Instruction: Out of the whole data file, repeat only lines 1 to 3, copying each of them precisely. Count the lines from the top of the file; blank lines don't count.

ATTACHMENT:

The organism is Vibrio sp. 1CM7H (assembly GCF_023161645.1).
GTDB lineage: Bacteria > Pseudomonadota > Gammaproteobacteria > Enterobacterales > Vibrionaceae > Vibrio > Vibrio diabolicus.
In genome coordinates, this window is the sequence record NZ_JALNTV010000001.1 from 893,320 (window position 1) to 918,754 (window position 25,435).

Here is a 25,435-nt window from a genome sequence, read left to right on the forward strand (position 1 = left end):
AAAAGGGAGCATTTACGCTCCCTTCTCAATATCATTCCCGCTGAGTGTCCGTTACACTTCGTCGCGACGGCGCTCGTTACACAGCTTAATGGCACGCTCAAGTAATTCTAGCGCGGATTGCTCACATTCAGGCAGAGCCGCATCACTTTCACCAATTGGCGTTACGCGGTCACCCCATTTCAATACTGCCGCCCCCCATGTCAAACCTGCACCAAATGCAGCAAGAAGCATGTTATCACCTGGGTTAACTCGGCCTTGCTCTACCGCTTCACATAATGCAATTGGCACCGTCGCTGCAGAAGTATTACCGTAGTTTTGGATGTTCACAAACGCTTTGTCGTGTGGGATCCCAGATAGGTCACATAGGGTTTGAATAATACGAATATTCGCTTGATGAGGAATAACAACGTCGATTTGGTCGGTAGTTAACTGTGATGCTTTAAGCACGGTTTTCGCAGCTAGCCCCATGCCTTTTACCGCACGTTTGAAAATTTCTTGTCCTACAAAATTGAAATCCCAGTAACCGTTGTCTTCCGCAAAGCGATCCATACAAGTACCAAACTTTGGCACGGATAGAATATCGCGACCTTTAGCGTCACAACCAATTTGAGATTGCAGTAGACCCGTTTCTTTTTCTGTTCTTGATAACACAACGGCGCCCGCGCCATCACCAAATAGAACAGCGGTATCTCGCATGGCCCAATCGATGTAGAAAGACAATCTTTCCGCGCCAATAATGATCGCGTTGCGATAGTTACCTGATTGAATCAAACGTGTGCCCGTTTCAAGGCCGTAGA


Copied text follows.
The organism is Vibrio sp. 1CM7H (assembly GCF_023161645.1).
GTDB lineage: Bacteria > Pseudomonadota > Gammaproteobacteria > Enterobacterales > Vibrionaceae > Vibrio > Vibrio diabolicus.
In genome coordinates, this window is the sequence record NZ_JALNTV010000001.1 from 893,320 (window position 1) to 918,754 (window position 25,435).